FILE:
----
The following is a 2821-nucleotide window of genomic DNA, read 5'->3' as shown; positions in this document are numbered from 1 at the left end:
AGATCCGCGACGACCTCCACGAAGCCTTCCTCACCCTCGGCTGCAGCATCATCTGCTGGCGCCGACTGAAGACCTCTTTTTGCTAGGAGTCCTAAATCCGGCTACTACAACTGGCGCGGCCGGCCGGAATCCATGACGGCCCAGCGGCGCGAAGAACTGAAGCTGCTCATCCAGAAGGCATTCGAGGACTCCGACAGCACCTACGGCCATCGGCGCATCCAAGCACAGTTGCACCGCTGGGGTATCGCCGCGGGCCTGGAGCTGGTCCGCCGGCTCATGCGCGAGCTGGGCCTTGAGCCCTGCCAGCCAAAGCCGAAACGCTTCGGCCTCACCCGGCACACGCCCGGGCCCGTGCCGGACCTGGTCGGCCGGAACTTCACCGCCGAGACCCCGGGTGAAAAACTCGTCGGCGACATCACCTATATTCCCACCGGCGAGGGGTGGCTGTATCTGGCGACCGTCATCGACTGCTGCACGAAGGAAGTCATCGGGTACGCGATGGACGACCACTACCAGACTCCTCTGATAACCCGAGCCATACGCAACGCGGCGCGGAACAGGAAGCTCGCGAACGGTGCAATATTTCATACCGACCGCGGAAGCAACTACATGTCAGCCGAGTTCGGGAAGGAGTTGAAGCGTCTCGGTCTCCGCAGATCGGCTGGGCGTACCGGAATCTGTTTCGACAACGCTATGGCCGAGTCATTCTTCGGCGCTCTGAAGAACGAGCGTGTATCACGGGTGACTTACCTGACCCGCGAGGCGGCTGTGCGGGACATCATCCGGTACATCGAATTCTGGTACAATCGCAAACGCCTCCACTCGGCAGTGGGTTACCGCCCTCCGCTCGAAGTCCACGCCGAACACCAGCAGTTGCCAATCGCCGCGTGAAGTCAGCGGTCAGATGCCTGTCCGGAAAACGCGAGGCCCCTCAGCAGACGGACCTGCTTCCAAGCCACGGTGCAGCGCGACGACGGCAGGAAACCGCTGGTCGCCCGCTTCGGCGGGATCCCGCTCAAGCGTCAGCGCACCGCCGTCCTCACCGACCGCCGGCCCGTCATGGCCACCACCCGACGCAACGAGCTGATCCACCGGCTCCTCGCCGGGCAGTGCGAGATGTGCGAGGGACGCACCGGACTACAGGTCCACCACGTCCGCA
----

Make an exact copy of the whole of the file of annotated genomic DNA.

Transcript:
The following is a 2821-nucleotide window of genomic DNA, read 5'->3' as shown; positions in this document are numbered from 1 at the left end:
AGATCCGCGACGACCTCCACGAAGCCTTCCTCACCCTCGGCTGCAGCATCATCTGCTGGCGCCGACTGAAGACCTCTTTTTGCTAGGAGTCCTAAATCCGGCTACTACAACTGGCGCGGCCGGCCGGAATCCATGACGGCCCAGCGGCGCGAAGAACTGAAGCTGCTCATCCAGAAGGCATTCGAGGACTCCGACAGCACCTACGGCCATCGGCGCATCCAAGCACAGTTGCACCGCTGGGGTATCGCCGCGGGCCTGGAGCTGGTCCGCCGGCTCATGCGCGAGCTGGGCCTTGAGCCCTGCCAGCCAAAGCCGAAACGCTTCGGCCTCACCCGGCACACGCCCGGGCCCGTGCCGGACCTGGTCGGCCGGAACTTCACCGCCGAGACCCCGGGTGAAAAACTCGTCGGCGACATCACCTATATTCCCACCGGCGAGGGGTGGCTGTATCTGGCGACCGTCATCGACTGCTGCACGAAGGAAGTCATCGGGTACGCGATGGACGACCACTACCAGACTCCTCTGATAACCCGAGCCATACGCAACGCGGCGCGGAACAGGAAGCTCGCGAACGGTGCAATATTTCATACCGACCGCGGAAGCAACTACATGTCAGCCGAGTTCGGGAAGGAGTTGAAGCGTCTCGGTCTCCGCAGATCGGCTGGGCGTACCGGAATCTGTTTCGACAACGCTATGGCCGAGTCATTCTTCGGCGCTCTGAAGAACGAGCGTGTATCACGGGTGACTTACCTGACCCGCGAGGCGGCTGTGCGGGACATCATCCGGTACATCGAATTCTGGTACAATCGCAAACGCCTCCACTCGGCAGTGGGTTACCGCCCTCCGCTCGAAGTCCACGCCGAACACCAGCAGTTGCCAATCGCCGCGTGAAGTCAGCGGTCAGATGCCTGTCCGGAAAACGCGAGGCCCCTCAGCAGACGGACCTGCTTCCAAGCCACGGTGCAGCGCGACGACGGCAGGAAACCGCTGGTCGCCCGCTTCGGCGGGATCCCGCTCAAGCGTCAGCGCACCGCCGTCCTCACCGACCGCCGGCCCGTCATGGCCACCACCCGACGCAACGAGCTGATCCACCGGCTCCTCGCCGGGCAGTGCGAGATGTGCGAGGGACGCACCGGACTACAGGTCCACCACGTCCGCA